Is heel pain there to meet you every morning when you get out of bed? Odds are likely that you have plantar fasciitis!
Many people come to see us for heel pain. In fact, it’s one of the most frequent conditions we treat here, and we could be seeing even more people for this problem as well. About 1 in 10 people suffers from heel pain, and plantar fasciitis is one of the top culprits.
Fortunately, we can help almost everyone who has plantar fasciitis eliminate the problem, or at the very least find significant relief.
To address plantar fasciitis, however, it’s important to understand its root causes.
What Causes Plantar Fasciitis?
There are several parts of your foot that can produce heel pain when injured, but plantar fasciitis focuses on a thick, fibrous band of tissue called the plantar fascia. This band runs along the arch of the foot, from your heel bone to the base of your toes.
The plantar fascia is always flexing as we walk, storing and releasing energy that helps us move. However, if something over-strains the band, it can develop small, painful tears and inflammation, which results in pain along the underside of the heel. This is plantar fasciitis.
So why would the pain feel worst in the morning? When at rest, the plantar fascia will “cool down” and contract. Getting back into motion forces it to stretch again, making things especially painful until it has had a few moments to “warm up.” This can also happen after extended periods of sitting, standing, or otherwise not moving.
But just knowing you have plantar fasciitis is not enough. We also need to determine the underlying causes of the problem.
Plantar fasciitis is often classified as an overuse injury, meaning that excessive force and strain is being placed against the plantar fascia. This can be caused in a few different ways:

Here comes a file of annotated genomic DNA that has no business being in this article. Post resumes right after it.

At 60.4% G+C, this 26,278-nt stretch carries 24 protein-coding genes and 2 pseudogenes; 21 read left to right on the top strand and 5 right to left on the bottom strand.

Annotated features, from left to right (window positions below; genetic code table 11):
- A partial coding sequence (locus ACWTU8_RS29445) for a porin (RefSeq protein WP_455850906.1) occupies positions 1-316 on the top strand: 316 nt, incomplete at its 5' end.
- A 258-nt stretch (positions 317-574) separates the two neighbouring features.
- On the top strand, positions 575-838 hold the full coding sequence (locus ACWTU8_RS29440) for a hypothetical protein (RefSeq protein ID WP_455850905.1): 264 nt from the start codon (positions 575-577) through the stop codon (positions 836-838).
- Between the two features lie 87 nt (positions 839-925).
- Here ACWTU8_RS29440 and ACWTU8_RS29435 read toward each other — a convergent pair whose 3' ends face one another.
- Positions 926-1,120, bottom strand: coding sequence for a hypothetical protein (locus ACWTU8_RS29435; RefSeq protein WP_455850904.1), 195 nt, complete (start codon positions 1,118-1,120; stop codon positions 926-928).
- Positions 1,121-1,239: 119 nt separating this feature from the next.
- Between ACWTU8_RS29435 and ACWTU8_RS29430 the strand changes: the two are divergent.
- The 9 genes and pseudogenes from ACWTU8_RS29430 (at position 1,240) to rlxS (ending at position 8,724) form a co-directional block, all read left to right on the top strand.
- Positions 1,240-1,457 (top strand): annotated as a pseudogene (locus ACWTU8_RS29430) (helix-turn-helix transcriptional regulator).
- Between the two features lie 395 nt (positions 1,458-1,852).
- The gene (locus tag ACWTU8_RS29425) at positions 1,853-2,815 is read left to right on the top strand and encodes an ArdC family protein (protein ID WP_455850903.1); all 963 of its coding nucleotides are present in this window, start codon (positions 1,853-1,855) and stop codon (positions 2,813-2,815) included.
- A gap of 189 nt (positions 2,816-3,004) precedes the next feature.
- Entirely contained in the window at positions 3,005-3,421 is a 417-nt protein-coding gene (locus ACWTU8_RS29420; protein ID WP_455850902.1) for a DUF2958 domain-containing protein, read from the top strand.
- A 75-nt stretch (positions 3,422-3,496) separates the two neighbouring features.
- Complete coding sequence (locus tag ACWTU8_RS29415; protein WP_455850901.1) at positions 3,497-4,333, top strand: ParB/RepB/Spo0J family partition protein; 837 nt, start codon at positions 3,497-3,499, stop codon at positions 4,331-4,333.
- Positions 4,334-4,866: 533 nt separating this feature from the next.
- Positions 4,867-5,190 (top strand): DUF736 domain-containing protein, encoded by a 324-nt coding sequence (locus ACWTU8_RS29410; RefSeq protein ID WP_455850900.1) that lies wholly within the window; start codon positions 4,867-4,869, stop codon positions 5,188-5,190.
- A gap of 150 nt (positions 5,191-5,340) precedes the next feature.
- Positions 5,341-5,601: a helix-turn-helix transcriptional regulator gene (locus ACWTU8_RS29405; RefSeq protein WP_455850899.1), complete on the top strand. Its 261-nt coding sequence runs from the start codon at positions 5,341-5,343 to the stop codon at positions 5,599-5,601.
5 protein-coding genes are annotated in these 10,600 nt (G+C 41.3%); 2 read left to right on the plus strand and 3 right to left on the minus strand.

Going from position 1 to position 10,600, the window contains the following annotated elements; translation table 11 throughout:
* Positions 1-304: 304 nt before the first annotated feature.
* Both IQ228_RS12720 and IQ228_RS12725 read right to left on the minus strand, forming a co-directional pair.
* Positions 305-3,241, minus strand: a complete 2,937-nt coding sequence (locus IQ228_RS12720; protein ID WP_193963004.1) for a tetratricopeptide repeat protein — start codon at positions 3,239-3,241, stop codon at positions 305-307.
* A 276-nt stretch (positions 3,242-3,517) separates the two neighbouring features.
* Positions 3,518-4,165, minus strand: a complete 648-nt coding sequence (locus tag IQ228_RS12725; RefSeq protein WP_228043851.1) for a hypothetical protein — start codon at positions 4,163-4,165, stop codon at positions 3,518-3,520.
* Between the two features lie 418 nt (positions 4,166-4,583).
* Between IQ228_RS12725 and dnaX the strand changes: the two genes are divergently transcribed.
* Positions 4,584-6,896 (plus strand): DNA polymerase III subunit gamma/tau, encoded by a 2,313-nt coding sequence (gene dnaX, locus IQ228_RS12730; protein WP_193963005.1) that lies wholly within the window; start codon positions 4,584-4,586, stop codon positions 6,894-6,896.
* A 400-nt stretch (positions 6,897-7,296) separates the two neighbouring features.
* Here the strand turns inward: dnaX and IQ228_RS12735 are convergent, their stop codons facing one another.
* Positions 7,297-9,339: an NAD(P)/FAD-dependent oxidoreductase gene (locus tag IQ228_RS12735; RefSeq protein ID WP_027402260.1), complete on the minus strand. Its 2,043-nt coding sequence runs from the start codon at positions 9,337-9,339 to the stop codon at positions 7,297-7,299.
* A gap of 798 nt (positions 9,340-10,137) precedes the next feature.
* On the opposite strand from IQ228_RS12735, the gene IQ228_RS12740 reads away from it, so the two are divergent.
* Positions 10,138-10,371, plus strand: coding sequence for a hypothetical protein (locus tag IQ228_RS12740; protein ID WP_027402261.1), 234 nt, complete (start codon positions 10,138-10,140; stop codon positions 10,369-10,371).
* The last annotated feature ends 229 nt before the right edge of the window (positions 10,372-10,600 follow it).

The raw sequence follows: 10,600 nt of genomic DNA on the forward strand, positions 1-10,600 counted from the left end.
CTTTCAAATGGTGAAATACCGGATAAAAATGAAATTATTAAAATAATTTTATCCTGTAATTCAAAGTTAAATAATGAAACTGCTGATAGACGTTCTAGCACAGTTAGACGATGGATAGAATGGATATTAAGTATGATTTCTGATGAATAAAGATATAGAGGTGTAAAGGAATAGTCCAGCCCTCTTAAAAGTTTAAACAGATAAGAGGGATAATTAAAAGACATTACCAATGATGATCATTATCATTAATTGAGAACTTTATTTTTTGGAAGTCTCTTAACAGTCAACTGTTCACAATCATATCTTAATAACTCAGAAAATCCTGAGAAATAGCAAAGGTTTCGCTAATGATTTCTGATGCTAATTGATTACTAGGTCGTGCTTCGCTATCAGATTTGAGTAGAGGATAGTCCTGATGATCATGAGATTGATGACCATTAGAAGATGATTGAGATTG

- Repetitive impacts against the plantar fascia without providing enough time for recovery (e.g. constant long-distance running or sports without enough “rest days”).
- Having to stand or stoop for long periods of time, especially on hard surfaces.
- An abnormality in foot structure, such as flat feet, which shifts too much weight on the plantar fascia.
- Wearing worn down or improper shoes that don’t properly support your foot.
Other factors can also be at play, and more than one factor can contribute. That’s why it is always worth having a thorough, professional examination. Then, the best recommendations can be made for treatment.
Treating Plantar Fasciitis
Most cases of plantar fasciitis can be treated with non-surgical methods. A treatment plan might include one or more of the following:
- Rest/reduction in activity
- Applying ice to the area
- Changes to more supportive footwear
- Changes in activity levels or exercise routines
- The use of custom orthotics to shift excess weight away from the plantar fascia
- Night splints to extend the plantar fascia overnight and reduce morning heel pain
- OTC anti-inflammatory medications
- Stretches or exercises to better condition the plantar fascia and what it connects to
- MLS laser therapy to reduce pain and accelerate soft tissue healing
In rarer cases, if more conservative methods don’t have a substantial effect in providing relief, we might consider surgery. This might include a minor surgical implant of HyProCure stents, or release of the plantar fascia, among other potential procedures. If surgery does become an option, we will fully discuss all options and what you need to know to make the most informed decision going forward.
Get the Heel Pain Help You Need Now!
If you have had heel pain a while, odds are very unlikely it will go away on its own without intervention. We can help you find the route to relief and help prevent worse problems in the future.
Call either of our offices to schedule an appointment with us. We’re happy to help!
- Enid – (580) 237-3338
- Okalhoma City – (405) 947-8041